Saturday, January 10, 2015

Champion Chickens and Old Friends

About 30 years ago, my host mom (Mariu) and dad (Luis) lived in the countryside for a year near their salt-production business.  During that time, they became close friends with their neighbors, and so now whenever they are out in the countryside, they stop to chat with their friends.  Which is how, a day or two after I arrived in Costa Rica, I found myself seated in the dirt-floor, corrugated tin home of Mariella and her husband.  Here's a photo of Mariu and her friend Mariella.

When we first arrived, Santiago (the almost-3-year-old grandson of my host parents) was super excited to see the chickens, chasing them around the yard yelling "¡Gallinas Campe√≥nas!" (Champion Chickens!), a phrase he'd heard on a TV commercial.  Chickens that crowed were especially big champions. 

While Papa Luis was keeping an eye out for Santiago, the rest of us sat around a shaded area created out of wooden pallets to chat.  I liked seeing how they used a hammock similar to a couch, with two kids sitting side-by-side with their feet on the ground.  Two boys, both around 9 or 10 years old, came to sit next to me, one of them smiling sweetly.  So, I did my best to chat with them.  They had taken English classes in school, and so their mother encouraged them to use it with me.  "Hello.  How are you?" they asked timidly.  Later, I asked them the colors of their clothes and different things around.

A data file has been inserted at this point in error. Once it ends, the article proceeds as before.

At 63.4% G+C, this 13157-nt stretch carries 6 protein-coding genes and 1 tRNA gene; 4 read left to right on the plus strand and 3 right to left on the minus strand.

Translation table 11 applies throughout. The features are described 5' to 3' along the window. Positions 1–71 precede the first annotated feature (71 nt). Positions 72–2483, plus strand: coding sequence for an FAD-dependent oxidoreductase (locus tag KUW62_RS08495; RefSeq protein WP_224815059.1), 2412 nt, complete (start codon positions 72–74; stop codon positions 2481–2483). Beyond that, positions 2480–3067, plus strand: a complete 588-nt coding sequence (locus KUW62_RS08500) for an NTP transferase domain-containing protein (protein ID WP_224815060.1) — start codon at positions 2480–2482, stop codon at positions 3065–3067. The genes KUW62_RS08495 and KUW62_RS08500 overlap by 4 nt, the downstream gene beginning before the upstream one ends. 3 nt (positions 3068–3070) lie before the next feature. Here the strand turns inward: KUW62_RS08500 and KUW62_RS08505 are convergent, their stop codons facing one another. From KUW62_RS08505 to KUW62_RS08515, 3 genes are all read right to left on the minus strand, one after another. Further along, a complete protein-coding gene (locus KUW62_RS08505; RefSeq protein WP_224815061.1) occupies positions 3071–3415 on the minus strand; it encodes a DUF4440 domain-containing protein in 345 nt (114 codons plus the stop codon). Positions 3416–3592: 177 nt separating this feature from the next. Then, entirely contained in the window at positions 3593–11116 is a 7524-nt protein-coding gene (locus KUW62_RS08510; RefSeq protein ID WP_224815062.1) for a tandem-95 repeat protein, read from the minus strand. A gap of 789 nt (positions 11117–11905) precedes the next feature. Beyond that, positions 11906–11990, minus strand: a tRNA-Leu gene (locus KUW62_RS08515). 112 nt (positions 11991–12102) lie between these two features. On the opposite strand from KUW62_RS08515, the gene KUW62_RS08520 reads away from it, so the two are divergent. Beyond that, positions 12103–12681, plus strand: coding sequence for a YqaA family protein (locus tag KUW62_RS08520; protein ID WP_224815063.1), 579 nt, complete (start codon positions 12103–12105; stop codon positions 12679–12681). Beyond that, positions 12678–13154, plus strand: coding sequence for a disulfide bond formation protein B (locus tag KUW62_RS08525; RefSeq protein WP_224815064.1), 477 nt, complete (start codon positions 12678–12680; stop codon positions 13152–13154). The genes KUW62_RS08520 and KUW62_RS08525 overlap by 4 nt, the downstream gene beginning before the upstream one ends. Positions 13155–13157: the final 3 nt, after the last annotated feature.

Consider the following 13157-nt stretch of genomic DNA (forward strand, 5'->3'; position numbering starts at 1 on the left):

We left their home so we could go see some of the salt processing ponds, promising to return in a few minutes.  When we returned, Mariella had prepared coffee and a flatbread for us on her woodburning stove, and they were super delicioso.

Mariella's 80-year-old mother was also there when we returned, and so I asked her about her life and learned that she had given birth to 14 children in her home there.  "You are very strong!" I told her. 

After that, I struggled to think of conversation topics.  How do you build rappouert with people whose life experience is so different from your own?  When I asked the 11-year-old girl seated next to me what she liked to do for fun, and she said "Nada" (nothing), I remembered my favorite joke in Spanish (well, actually, the only joke that I was capable of telling in Spanish).

"What does a lazy fish do?" I asked the kids.  After letting them think a bit, I said "nada" (which means "swim" and also means "nothing").  The kids laughed, and I felt a glimmer of hope that maybe I can do this...hope that I'll be successful at making friends with people from the countryside and be able to do my Peace Corps work.   

Mariella has this beautiful plant in her yard, which is a mix of beautiful flowers and painful thorns, just like life.  I was super grateful to my host parents for giving me the opportunity to meet their friends and have this beautiful experience.

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